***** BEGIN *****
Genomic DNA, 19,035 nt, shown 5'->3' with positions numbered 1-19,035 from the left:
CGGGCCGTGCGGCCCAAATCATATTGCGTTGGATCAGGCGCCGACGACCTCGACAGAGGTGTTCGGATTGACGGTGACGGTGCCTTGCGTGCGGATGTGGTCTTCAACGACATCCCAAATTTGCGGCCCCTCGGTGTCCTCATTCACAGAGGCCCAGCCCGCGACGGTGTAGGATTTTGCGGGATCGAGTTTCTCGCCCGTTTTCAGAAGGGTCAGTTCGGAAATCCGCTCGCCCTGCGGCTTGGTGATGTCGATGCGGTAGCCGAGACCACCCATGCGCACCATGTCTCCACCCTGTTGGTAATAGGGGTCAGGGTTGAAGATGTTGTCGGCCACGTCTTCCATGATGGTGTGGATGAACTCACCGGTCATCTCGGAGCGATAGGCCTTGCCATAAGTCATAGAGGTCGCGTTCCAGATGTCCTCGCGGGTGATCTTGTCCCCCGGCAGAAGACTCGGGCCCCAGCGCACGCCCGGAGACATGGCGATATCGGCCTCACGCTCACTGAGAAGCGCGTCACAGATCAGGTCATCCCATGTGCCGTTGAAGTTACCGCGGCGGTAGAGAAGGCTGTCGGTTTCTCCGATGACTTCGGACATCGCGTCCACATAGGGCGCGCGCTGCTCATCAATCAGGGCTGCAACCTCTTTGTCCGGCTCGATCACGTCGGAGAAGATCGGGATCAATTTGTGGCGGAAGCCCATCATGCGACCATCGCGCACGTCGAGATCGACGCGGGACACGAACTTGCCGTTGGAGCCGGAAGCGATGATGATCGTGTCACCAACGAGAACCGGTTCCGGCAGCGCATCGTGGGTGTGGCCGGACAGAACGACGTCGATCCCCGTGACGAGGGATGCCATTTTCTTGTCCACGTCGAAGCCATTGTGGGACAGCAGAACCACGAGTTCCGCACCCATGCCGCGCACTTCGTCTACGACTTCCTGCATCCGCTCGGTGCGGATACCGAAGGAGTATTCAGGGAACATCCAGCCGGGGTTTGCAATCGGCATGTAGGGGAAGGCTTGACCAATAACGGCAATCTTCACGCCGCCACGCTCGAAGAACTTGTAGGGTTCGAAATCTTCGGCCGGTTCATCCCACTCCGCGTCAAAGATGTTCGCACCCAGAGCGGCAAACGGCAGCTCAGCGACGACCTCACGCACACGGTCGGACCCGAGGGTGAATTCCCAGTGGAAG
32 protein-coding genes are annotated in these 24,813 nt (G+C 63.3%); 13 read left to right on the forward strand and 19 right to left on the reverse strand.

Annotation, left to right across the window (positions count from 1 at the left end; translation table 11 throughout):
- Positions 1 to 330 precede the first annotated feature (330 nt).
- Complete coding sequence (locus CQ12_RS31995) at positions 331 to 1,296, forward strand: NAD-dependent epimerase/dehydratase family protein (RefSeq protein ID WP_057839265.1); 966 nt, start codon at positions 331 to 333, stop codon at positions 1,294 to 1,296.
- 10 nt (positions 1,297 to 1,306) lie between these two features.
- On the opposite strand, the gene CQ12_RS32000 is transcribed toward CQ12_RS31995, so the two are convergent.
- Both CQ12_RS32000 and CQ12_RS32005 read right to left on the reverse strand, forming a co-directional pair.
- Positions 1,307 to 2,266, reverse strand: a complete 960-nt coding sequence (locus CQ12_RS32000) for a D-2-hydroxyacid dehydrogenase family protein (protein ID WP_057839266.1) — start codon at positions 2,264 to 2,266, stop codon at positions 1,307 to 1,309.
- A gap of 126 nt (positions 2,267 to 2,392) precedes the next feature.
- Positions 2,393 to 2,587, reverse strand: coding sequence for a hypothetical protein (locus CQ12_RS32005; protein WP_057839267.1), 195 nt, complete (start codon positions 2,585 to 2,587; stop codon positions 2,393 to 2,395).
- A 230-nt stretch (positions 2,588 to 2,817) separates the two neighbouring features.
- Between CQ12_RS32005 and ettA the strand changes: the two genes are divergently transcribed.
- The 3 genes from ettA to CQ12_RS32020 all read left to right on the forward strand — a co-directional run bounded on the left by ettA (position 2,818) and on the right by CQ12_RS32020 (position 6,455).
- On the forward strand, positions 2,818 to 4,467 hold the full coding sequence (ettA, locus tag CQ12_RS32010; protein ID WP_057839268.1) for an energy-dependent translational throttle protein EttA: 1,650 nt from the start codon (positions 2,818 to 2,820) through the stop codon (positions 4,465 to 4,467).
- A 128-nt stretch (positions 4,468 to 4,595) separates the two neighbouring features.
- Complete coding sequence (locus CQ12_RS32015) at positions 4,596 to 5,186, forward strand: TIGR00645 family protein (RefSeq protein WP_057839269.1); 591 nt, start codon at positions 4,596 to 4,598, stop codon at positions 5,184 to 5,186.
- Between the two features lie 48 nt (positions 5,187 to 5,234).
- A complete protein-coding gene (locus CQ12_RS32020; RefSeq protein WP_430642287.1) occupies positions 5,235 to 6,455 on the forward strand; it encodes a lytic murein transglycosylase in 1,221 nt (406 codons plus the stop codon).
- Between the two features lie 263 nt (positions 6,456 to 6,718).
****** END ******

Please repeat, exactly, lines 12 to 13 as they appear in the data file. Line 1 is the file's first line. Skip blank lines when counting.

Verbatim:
- Positions 2,393 to 2,587, reverse strand: coding sequence for a hypothetical protein (locus CQ12_RS32005; protein WP_057839267.1), 195 nt, complete (start codon positions 2,585 to 2,587; stop codon positions 2,393 to 2,395).
- A 230-nt stretch (positions 2,588 to 2,817) separates the two neighbouring features.